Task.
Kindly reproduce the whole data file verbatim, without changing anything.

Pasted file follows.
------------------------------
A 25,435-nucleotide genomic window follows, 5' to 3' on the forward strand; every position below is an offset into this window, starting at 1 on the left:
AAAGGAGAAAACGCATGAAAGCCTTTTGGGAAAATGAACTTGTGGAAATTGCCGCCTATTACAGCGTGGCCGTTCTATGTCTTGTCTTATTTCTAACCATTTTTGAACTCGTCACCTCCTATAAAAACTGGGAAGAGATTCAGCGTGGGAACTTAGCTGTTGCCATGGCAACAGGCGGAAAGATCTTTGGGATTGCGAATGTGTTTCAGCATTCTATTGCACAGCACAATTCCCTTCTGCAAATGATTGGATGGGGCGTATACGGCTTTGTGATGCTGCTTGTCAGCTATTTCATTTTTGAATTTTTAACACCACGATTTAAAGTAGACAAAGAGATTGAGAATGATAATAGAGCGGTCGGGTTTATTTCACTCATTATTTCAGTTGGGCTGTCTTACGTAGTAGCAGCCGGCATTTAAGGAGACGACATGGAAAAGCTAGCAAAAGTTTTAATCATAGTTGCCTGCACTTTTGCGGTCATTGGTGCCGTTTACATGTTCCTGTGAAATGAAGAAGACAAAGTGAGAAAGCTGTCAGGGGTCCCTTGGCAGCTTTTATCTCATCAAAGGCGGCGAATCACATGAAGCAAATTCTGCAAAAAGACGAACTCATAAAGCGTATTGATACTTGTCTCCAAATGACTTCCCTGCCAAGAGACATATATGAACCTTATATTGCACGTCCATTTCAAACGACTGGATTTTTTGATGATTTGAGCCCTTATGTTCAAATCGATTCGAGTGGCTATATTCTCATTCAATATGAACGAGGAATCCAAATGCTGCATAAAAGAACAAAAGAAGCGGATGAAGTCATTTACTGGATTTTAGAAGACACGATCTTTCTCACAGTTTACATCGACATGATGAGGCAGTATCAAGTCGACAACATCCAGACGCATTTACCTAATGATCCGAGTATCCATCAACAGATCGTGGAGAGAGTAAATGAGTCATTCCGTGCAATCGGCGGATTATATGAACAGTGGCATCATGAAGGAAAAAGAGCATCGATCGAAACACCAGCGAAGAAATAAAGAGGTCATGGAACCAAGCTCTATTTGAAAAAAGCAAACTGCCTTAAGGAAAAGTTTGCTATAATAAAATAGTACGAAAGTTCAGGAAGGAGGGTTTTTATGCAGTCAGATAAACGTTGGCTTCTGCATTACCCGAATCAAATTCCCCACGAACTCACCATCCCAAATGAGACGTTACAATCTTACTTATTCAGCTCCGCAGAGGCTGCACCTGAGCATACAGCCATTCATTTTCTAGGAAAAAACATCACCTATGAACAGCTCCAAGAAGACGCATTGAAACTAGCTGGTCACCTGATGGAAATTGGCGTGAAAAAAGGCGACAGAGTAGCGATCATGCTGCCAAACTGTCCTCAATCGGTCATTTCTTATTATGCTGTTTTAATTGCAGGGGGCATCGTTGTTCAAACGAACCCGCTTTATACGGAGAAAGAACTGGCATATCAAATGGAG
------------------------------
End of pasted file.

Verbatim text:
A 25,435-nucleotide genomic window follows, 5' to 3' on the forward strand; every position below is an offset into this window, starting at 1 on the left:
AAAGGAGAAAACGCATGAAAGCCTTTTGGGAAAATGAACTTGTGGAAATTGCCGCCTATTACAGCGTGGCCGTTCTATGTCTTGTCTTATTTCTAACCATTTTTGAACTCGTCACCTCCTATAAAAACTGGGAAGAGATTCAGCGTGGGAACTTAGCTGTTGCCATGGCAACAGGCGGAAAGATCTTTGGGATTGCGAATGTGTTTCAGCATTCTATTGCACAGCACAATTCCCTTCTGCAAATGATTGGATGGGGCGTATACGGCTTTGTGATGCTGCTTGTCAGCTATTTCATTTTTGAATTTTTAACACCACGATTTAAAGTAGACAAAGAGATTGAGAATGATAATAGAGCGGTCGGGTTTATTTCACTCATTATTTCAGTTGGGCTGTCTTACGTAGTAGCAGCCGGCATTTAAGGAGACGACATGGAAAAGCTAGCAAAAGTTTTAATCATAGTTGCCTGCACTTTTGCGGTCATTGGTGCCGTTTACATGTTCCTGTGAAATGAAGAAGACAAAGTGAGAAAGCTGTCAGGGGTCCCTTGGCAGCTTTTATCTCATCAAAGGCGGCGAATCACATGAAGCAAATTCTGCAAAAAGACGAACTCATAAAGCGTATTGATACTTGTCTCCAAATGACTTCCCTGCCAAGAGACATATATGAACCTTATATTGCACGTCCATTTCAAACGACTGGATTTTTTGATGATTTGAGCCCTTATGTTCAAATCGATTCGAGTGGCTATATTCTCATTCAATATGAACGAGGAATCCAAATGCTGCATAAAAGAACAAAAGAAGCGGATGAAGTCATTTACTGGATTTTAGAAGACACGATCTTTCTCACAGTTTACATCGACATGATGAGGCAGTATCAAGTCGACAACATCCAGACGCATTTACCTAATGATCCGAGTATCCATCAACAGATCGTGGAGAGAGTAAATGAGTCATTCCGTGCAATCGGCGGATTATATGAACAGTGGCATCATGAAGGAAAAAGAGCATCGATCGAAACACCAGCGAAGAAATAAAGAGGTCATGGAACCAAGCTCTATTTGAAAAAAGCAAACTGCCTTAAGGAAAAGTTTGCTATAATAAAATAGTACGAAAGTTCAGGAAGGAGGGTTTTTATGCAGTCAGATAAACGTTGGCTTCTGCATTACCCGAATCAAATTCCCCACGAACTCACCATCCCAAATGAGACGTTACAATCTTACTTATTCAGCTCCGCAGAGGCTGCACCTGAGCATACAGCCATTCATTTTCTAGGAAAAAACATCACCTATGAACAGCTCCAAGAAGACGCATTGAAACTAGCTGGTCACCTGATGGAAATTGGCGTGAAAAAAGGCGACAGAGTAGCGATCATGCTGCCAAACTGTCCTCAATCGGTCATTTCTTATTATGCTGTTTTAATTGCAGGGGGCATCGTTGTTCAAACGAACCCGCTTTATACGGAGAAAGAACTGGCATATCAAATGGAG